Gordon Murray Automotive (GMA) recently unveiled the T50 supercar and, perhaps not surprisingly for the product of the man who designed the McLaren F1 and numerous winning race cars, it’s full of interesting technical details. Jason Fenske at Engineering Explained put together this deep dive, highlighting five elements that distinguish the T50 from other supercars.
The T50 is not a numbers car. Murray calls it the “ultimate analog supercar,” and has said the focus was on creating the best driving experience, not breaking top speed or lap records. For example, the 3.9-liter naturally aspirated V-12 “only” develops 653 horsepower and 344 pound-feet of torque, which aren’t very impressive numbers for a supercar these days. But the Cosworth-developed engine can rev to 12,100 rpm and is coupled to a 6-speed manual transmission.
That manual transmission is a rarity in modern exotics, most of which have gone to quicker-shifting (but less fun) dual-clutch gearboxes. The T50 transmission also has fairly high gearing for 1st, 2nd, and 3rd, which should make burnouts easy, Fenske noted.
Gordon Murray Automotive T50
A 15.7-inch fan is mounted at the rear of the car as part of an active aero system. The fan is inspired by Murray’s Brabham BT46B Formula One car, but it serves a different purpose here. In the Brabham, the fan worked with side skirts to create an area of low air pressure under the car, creating downforce by sucking the car onto the track. In the T50, the fan works with active rear spoilers to reduce drag at high speeds by bleeding off downforce, or increasing downforce under braking. However, the effect is relatively small for such a complex feature, Fenske noted.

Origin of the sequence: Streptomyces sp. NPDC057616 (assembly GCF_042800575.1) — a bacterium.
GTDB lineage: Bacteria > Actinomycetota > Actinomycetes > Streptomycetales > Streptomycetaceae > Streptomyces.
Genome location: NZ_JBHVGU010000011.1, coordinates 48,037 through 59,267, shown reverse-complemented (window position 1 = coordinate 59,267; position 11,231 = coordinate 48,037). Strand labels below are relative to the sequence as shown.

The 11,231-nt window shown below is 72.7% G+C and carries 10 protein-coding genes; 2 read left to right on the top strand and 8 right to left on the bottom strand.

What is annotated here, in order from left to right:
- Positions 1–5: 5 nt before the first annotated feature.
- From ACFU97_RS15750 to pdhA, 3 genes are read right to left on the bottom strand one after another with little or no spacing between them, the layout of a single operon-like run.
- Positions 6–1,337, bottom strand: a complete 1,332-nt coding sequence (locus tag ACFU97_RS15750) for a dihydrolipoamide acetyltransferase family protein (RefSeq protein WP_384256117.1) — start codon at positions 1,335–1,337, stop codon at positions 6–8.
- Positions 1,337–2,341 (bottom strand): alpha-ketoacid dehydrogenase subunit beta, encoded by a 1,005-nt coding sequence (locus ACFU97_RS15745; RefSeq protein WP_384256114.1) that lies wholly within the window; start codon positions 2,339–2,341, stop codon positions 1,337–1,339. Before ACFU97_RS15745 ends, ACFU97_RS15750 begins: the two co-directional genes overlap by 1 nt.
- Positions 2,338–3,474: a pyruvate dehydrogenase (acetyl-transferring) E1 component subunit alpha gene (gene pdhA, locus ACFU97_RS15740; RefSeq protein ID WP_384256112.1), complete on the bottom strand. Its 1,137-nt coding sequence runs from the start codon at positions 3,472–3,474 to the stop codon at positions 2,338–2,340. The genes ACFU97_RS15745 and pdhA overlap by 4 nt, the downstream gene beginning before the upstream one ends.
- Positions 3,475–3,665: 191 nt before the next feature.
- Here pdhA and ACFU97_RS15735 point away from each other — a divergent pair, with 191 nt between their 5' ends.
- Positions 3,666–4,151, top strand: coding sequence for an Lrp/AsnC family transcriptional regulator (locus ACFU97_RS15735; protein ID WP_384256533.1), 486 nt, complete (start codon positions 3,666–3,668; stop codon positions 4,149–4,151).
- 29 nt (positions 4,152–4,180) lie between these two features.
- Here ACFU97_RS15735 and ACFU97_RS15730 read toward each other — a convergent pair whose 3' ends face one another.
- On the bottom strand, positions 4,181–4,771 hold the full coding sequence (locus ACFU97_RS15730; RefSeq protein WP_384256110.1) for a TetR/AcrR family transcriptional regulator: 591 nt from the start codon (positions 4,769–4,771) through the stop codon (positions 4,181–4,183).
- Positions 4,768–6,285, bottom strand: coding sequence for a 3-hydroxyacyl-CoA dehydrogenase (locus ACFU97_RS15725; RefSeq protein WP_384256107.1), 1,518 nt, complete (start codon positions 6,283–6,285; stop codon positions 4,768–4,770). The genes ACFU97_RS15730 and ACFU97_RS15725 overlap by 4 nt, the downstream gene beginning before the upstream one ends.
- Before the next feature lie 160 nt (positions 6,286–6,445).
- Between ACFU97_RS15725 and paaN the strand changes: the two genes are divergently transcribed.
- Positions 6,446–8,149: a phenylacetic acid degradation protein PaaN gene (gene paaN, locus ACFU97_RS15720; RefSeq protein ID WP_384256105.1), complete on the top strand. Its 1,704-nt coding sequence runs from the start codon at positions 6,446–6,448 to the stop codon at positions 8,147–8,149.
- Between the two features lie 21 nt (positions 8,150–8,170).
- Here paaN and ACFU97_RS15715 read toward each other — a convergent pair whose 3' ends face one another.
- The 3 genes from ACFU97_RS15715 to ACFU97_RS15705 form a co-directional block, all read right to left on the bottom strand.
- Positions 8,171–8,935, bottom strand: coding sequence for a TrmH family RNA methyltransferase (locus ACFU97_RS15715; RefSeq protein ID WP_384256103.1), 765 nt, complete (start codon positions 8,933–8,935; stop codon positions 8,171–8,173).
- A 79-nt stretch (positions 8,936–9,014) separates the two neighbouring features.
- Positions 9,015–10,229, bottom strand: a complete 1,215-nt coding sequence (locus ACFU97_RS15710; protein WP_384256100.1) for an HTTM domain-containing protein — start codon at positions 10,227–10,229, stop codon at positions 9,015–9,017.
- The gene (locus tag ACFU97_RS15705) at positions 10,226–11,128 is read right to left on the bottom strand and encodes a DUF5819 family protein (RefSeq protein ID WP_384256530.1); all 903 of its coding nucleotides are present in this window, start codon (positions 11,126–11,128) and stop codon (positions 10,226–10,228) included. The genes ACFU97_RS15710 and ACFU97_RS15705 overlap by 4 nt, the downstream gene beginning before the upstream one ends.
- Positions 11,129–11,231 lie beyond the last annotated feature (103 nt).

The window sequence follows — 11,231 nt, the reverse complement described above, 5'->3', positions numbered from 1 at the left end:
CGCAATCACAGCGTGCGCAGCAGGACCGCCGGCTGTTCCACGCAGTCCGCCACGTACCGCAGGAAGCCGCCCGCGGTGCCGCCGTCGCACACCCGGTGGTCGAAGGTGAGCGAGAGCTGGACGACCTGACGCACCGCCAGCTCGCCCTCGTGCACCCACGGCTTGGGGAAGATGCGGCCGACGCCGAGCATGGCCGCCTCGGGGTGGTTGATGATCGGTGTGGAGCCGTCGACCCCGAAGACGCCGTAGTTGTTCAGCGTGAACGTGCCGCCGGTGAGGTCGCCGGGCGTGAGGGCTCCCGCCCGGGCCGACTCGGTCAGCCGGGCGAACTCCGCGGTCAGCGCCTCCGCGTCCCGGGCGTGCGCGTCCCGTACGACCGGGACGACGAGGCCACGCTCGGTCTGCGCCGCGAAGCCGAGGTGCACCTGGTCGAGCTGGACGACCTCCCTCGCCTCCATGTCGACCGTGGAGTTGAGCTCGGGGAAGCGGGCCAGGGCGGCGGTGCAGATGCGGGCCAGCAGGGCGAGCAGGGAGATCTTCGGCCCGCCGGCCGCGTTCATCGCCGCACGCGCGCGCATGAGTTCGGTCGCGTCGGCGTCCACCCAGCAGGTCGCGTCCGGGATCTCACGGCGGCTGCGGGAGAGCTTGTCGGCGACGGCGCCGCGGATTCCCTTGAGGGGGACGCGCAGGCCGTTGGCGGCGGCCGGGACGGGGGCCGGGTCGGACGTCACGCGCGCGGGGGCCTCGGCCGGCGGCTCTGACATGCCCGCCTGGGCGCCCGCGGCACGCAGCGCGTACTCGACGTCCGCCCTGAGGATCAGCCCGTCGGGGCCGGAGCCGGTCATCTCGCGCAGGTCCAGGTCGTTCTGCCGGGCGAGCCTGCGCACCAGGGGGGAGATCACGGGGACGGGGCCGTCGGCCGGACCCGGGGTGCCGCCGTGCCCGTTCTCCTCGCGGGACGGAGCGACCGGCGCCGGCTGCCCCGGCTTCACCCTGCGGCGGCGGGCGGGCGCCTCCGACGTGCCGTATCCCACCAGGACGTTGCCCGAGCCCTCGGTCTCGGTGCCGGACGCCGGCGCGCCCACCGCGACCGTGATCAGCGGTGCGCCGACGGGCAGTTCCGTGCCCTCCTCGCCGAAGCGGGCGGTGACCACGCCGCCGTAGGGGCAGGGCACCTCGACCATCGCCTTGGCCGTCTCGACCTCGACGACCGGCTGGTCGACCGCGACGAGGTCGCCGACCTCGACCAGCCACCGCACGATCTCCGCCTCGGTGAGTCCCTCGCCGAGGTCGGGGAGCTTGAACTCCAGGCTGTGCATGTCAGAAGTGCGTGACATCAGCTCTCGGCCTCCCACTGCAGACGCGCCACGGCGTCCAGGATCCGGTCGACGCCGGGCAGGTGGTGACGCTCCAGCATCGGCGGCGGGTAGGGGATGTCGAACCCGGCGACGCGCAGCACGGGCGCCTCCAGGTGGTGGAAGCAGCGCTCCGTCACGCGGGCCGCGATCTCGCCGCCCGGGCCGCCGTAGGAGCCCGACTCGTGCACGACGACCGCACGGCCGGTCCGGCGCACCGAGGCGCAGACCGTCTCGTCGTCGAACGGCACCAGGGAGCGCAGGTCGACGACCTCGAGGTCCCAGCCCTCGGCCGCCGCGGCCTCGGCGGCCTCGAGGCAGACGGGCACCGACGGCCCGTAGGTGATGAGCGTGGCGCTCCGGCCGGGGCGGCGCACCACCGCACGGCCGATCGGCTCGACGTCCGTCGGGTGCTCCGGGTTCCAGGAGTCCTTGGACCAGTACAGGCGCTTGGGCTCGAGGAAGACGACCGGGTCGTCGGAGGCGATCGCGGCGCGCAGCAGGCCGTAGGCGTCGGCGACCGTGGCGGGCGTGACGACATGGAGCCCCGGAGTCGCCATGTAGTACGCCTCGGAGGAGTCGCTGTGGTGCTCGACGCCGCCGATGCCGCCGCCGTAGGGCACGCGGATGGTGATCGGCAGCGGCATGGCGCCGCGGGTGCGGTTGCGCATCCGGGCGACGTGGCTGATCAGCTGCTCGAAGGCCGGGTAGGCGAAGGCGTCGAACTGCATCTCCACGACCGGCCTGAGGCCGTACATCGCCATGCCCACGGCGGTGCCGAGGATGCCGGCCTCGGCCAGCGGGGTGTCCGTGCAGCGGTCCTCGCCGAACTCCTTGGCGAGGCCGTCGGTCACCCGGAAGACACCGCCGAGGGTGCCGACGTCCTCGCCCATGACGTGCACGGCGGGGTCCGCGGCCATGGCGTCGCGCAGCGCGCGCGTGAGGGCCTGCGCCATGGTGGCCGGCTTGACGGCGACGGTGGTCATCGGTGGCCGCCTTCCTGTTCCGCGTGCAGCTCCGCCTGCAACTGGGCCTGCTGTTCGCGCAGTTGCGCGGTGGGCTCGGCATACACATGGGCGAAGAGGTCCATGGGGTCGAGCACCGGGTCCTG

The fan may be somewhat of a gimmick, but the T50 embarrasses other supercars when it comes to weight. The T50 weighs just 2,714 pounds—over 1,000 pounds less than a Ferrari LaFerrari, McLaren P1, and Porsche 918 Spyder, Fenske noted. All three cars have more power than the T50, thanks to complex hybrid powertrains, but none can match its weight-to-power ratio of 3.3 pounds per horsepower.
Only 100 buyers will get to experience the brisk acceleration afforded by that weight-to-power ratio, and they won’t get their cars for awhile. Production is scheduled to start in January 2022. The car is priced at $3.08 million (at current exchange rates), and each owner will have a fitting session for positioning of the central driver’s seat, steering wheel, and pedals. GMA might also develop a track-only version, and a racing version that could potentially compete at Le Mans.